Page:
In this paper, we present an efficient Dynamic Programing framework for optimal planning and control of legged robots. First we formulate this problem as an optimal control problem for switched systems. Then we propose a multi--level optimization approach to find the optimal switching times and the optimal continuous control inputs. Through this scheme, the decomposed optimization can potentially be done more efficiently than the combined approach. Finally, we present a continuous-time constrained LQR algorithm which simultaneously optimizes the feedforward and feedback controller with $O(n)$ time-complexity. In order to validate our approach, we show the performance of our framework on a quadrupedal robot. We choose the Center of Mass dynamics and the full kinematic formulation as the switched system model where the switching times as well as the contact forces and the joint velocities are optimized for different locomotion tasks such as gap crossing, walking and trotting.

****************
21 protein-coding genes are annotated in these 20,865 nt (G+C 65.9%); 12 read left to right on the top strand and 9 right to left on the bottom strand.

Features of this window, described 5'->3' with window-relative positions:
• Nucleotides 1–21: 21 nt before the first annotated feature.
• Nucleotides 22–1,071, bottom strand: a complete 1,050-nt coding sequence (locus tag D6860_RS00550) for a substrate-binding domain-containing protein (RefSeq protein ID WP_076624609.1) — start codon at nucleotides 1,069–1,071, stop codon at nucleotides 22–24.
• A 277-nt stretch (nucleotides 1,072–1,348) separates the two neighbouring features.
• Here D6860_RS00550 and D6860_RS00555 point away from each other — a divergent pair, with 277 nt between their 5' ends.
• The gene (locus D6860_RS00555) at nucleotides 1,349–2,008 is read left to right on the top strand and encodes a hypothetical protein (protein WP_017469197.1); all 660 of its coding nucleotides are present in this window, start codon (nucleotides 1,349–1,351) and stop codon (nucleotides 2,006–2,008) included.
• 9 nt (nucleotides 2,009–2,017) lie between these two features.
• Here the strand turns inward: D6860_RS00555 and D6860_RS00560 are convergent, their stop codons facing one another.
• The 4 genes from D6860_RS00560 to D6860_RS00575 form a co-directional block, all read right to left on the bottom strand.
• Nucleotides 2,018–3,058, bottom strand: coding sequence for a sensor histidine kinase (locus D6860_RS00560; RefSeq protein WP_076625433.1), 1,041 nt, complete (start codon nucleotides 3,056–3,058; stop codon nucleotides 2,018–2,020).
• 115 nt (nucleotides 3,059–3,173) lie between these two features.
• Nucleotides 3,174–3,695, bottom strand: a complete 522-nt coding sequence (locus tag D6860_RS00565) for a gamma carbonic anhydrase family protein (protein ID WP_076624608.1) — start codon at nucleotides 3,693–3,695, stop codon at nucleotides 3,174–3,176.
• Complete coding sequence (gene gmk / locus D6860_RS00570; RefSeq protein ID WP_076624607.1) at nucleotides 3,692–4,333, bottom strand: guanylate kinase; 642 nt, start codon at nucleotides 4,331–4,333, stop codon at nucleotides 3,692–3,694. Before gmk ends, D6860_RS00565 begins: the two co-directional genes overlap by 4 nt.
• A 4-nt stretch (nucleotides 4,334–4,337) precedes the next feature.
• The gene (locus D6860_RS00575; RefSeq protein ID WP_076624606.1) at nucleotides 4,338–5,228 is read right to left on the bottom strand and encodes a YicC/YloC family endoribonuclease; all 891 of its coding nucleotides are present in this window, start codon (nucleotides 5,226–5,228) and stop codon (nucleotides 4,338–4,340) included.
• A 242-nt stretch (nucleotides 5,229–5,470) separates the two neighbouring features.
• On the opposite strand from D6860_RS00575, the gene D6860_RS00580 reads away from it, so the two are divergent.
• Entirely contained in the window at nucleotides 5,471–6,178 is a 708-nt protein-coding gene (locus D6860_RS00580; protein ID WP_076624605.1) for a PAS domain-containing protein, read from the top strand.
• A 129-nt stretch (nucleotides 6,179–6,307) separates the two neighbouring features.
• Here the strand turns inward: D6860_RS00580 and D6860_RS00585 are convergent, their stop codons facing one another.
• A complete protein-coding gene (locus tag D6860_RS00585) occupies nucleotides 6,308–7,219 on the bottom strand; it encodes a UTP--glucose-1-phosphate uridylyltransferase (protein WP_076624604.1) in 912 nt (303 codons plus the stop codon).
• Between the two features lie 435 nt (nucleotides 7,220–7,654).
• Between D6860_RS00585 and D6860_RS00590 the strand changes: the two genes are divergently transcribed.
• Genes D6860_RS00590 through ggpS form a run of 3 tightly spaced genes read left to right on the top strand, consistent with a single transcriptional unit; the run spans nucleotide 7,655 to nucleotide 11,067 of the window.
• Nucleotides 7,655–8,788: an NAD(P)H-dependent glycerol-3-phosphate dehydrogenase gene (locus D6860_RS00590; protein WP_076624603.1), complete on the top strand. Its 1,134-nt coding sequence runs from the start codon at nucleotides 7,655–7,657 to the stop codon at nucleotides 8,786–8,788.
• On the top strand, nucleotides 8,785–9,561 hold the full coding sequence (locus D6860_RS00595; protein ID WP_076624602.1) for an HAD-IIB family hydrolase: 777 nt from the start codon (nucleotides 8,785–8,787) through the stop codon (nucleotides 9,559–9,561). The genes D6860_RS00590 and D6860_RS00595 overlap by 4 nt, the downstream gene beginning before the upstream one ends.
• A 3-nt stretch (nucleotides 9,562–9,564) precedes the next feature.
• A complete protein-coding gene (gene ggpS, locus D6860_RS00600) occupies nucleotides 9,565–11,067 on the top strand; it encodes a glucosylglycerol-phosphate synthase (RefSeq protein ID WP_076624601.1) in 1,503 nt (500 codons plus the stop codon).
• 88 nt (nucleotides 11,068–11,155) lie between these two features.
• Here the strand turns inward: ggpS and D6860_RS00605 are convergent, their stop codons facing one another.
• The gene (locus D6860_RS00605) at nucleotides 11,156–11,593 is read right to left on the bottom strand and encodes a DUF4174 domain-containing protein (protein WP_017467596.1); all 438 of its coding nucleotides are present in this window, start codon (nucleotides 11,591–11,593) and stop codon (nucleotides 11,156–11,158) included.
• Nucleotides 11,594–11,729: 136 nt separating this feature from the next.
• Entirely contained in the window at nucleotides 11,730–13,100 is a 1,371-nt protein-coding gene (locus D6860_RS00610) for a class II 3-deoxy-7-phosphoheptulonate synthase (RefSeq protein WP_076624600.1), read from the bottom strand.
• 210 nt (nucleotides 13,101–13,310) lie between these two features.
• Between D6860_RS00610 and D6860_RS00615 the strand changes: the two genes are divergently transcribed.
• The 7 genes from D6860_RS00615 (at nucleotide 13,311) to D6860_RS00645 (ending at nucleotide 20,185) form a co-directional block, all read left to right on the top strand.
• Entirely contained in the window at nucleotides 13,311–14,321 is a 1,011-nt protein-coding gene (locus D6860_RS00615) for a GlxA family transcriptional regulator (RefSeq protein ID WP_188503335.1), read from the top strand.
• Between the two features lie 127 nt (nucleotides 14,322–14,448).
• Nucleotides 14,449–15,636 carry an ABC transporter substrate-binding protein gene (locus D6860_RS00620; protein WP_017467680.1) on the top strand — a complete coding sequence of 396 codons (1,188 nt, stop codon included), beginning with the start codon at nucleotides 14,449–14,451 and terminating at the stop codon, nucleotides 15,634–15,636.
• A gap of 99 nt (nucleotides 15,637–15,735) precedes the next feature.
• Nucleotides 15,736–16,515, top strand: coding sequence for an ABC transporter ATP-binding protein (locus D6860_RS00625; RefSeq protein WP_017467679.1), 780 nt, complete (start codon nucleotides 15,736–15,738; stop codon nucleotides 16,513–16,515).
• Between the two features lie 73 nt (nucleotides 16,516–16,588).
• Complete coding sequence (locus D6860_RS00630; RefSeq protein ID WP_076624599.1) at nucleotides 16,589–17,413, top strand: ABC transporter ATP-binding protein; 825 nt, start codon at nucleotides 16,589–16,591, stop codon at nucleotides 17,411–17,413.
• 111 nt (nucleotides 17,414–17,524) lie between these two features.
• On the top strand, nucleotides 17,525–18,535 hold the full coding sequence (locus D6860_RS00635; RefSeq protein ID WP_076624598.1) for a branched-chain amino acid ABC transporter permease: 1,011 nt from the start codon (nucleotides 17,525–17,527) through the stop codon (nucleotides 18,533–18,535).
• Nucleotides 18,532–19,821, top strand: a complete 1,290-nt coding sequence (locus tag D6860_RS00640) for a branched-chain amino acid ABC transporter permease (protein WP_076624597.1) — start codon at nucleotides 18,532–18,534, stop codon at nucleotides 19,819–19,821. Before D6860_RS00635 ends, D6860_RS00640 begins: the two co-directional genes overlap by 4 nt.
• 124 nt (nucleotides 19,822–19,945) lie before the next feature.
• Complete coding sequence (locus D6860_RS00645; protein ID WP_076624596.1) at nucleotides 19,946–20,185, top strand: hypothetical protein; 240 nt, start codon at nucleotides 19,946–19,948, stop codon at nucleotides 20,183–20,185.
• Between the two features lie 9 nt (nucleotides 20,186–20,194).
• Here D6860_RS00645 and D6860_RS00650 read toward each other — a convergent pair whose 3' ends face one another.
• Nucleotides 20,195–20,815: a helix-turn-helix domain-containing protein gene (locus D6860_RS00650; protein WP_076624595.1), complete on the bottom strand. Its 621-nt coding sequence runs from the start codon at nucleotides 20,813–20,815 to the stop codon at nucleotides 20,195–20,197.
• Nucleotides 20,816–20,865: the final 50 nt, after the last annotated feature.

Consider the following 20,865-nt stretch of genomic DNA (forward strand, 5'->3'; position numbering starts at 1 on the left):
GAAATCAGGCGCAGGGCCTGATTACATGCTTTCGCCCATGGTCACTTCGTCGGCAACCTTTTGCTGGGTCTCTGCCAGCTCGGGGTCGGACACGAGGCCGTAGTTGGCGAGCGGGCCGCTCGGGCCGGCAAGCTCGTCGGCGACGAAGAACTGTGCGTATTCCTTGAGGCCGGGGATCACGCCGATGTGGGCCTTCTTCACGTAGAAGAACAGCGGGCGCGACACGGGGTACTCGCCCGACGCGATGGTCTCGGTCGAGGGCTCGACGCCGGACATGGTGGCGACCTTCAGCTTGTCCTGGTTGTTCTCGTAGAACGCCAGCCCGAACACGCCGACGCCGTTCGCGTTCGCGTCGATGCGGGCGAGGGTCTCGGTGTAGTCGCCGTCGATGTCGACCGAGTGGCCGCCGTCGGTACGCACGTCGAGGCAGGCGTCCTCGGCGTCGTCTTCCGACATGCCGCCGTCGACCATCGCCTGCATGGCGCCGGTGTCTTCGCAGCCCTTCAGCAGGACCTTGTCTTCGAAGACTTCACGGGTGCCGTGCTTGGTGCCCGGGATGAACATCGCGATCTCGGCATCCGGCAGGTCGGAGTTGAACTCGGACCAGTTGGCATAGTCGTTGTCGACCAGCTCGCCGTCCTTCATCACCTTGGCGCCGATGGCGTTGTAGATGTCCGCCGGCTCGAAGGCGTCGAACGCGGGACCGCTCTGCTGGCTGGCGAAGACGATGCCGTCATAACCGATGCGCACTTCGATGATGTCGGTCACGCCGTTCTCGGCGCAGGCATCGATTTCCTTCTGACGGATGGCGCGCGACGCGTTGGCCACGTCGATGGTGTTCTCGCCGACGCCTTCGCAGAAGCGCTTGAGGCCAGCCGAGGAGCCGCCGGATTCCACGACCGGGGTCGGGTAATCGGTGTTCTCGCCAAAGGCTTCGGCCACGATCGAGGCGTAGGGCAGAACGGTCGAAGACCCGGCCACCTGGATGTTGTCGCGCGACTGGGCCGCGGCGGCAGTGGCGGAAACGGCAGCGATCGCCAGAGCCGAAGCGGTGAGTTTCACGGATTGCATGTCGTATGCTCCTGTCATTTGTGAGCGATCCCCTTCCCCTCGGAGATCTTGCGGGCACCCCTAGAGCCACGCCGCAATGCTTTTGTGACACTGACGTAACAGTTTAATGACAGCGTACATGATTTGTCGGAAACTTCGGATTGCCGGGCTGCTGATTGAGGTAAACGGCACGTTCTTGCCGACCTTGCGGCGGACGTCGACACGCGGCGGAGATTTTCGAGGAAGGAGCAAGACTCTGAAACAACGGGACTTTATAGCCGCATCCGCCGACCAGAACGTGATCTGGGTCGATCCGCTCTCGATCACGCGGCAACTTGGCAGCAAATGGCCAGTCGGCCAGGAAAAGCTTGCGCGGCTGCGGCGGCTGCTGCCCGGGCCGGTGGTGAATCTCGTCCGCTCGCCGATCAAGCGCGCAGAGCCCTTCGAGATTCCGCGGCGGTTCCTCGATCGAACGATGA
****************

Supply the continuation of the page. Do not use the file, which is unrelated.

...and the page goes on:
This paper studies existing direct transcription methods for trajectory optimization applied to robot motion planning. There are diverse alternatives for the implementation of direct transcription. In this study we analyze the effects of such alternatives when solving a robotics problem. Different parameters such as integration scheme, number of discretization nodes, initialization strategies and complexity of the problem are evaluated. We measure the performance of the methods in terms of computational time, accuracy and quality of the solution. Additionally, we compare two optimization methodologies frequently used to solve the transcribed problem, namely Sequential Quadratic Programming (SQP) and Interior Point Method (IPM). As a benchmark, we solve different motion tasks on an underactuated and non-minimal-phase ball-balancing robot with a 10 dimensional state space and 3 dimensional input space. Additionally, we validate the results on a simulated 3D quadrotor. Finally, as a verification of using direct transcription methods for trajectory optimization on real robots, we present hardware experiments on a motion task including path constraints and actuation limits.